Once you have your AIARE Level 1 Certification (Avy 1 for short), the next crucial step toward being safe in the backcountry happens in your own home before you even step outside. The best way to stay safe is to evaluate the danger before you go, and to stay home on days that are far too risky. As snow people, our general reaction to seeing heavy snowfall in the evening is to immediately start dreaming of powder day face shots in the morning. But this kind of riding is generally best to leave in the resort. All that unconsolidated blower pow is fun to ride when there’s a team of professionals bombing it and mitigating dangerous zones, but in the backcountry, it’s as clear a sign of high risk as you can get. Generally, you want to wait a few days for the fresh snow to bond to the layers below it before venturing out.

If you live in a mountainous area with avalanche terrain, chances are that you have a local avalanche center that puts out forecasts all winter long. Those forecasts are your bible. To find your local avy center either just google the name of your local range + “Avalanche Center”, download the Avalanche Forecasts app, or visisit It’s free, and it gives you a map overlay of every avy center’s reporting area in North America. From there you can scroll to where you’ll be skiing and figure out what center does your local reporting. Your local avy center puts out their reports for free. Consider donating to them.

These avalanche centers produce daily reports that communicate danger on a 1-5 scale from Low to Extreme for a range of elevations and elaborate on specific hazards and slope aspects you should be cautious of. By following the storm cycles in your local region, and using the daily avy forecast as a guide, you can make informed plans and safe objectives for the day or decide if the backcountry itself is a risk that should be saved for another day entirely.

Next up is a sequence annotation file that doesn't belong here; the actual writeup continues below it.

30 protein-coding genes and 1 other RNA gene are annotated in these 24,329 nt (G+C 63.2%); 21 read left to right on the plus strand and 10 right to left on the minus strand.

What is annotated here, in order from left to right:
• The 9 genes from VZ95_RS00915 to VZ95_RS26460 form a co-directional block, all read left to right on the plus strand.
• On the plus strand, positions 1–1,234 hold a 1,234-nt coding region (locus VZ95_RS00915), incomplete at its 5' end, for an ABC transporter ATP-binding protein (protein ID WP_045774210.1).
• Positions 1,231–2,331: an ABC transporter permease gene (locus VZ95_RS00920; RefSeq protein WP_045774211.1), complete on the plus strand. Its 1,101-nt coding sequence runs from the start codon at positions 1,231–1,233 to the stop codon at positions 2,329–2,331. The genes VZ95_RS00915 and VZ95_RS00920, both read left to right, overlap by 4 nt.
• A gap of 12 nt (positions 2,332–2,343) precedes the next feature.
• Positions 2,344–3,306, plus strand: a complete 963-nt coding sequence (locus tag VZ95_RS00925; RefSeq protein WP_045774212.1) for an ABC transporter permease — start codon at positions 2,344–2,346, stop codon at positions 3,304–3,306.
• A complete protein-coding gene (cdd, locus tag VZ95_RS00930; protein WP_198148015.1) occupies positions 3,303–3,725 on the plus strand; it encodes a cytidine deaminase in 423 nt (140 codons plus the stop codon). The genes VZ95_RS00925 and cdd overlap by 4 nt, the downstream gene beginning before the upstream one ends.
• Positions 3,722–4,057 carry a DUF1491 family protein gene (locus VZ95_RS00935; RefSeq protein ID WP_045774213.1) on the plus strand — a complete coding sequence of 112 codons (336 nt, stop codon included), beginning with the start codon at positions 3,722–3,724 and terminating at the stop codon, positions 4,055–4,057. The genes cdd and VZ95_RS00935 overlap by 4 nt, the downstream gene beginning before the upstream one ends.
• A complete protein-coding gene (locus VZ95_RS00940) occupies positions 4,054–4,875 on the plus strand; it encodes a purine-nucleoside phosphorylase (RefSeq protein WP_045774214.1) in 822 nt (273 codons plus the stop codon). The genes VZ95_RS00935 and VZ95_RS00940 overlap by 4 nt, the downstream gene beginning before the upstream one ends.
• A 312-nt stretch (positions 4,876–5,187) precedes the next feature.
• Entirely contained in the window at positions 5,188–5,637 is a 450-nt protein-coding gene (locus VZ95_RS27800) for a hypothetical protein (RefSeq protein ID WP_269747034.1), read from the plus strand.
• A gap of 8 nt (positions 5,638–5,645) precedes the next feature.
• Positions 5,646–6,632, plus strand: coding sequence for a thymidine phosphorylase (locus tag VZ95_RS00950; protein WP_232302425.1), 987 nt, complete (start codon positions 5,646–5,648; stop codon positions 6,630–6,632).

Just owning these tools isn’t enough – you’ll need to practice using them, preferably with people you’ll be touring with, to be effective with them in the event of an avalanche. Remember that all three pieces of avalanche safety gear are mandatory: beacon, shovel, and probe. Without any one of these pieces, recovery time in an avalanche rescue situation goes up dramatically.

It is important to recognize that this safety equipment serves the purpose of aiding in the unfortunate situation where there is an avalanche and potential burial. This is not a situation you want to get into, and the most important thing you can do is avoid this situation altogether. Even with proper rescue technique, the chance of survival in an avalanche is very low. You must ask yourself, “would I ski this without a beacon, shovel, and probe?” If the answer is no, then you shouldn’t ski it with that equipment either. The most important tool you carry with you is your brain.

We recommend that backcountry travelers take an AIARE Level One class or equivalent and practice the skills they learn there regularly with their partners. Here are some great resources for avalanche safety education:

— American Institute for Avalanche Research and Education
— American Avalanche Association
— Northwest Weather and Avalanche Center
— Avalanche Canada

You should carry an avalanche beacon, shovel and probe when travelling in avalanche terrain and know how to use them. Backcountry travel requires an acceptance of the risks involved (avalanches are not the only danger) and implies a willingness to take responsibility for educating oneself about these dangers and ways to mitigate them.

Book a Custom Bootfitting